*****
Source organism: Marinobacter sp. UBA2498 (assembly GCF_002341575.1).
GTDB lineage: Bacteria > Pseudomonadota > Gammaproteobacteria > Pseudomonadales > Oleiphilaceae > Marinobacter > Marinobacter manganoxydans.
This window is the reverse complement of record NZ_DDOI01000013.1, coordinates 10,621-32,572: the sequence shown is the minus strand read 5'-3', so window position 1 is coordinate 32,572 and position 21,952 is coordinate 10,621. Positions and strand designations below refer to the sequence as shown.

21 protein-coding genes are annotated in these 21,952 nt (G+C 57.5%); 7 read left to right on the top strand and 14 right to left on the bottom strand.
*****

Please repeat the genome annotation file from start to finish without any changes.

Source organism: Marinobacter sp. UBA2498 (assembly GCF_002341575.1).
GTDB lineage: Bacteria > Pseudomonadota > Gammaproteobacteria > Pseudomonadales > Oleiphilaceae > Marinobacter > Marinobacter manganoxydans.
This window is the reverse complement of record NZ_DDOI01000013.1, coordinates 10,621-32,572: the sequence shown is the minus strand read 5'-3', so window position 1 is coordinate 32,572 and position 21,952 is coordinate 10,621. Positions and strand designations below refer to the sequence as shown.

21 protein-coding genes are annotated in these 21,952 nt (G+C 57.5%); 7 read left to right on the top strand and 14 right to left on the bottom strand.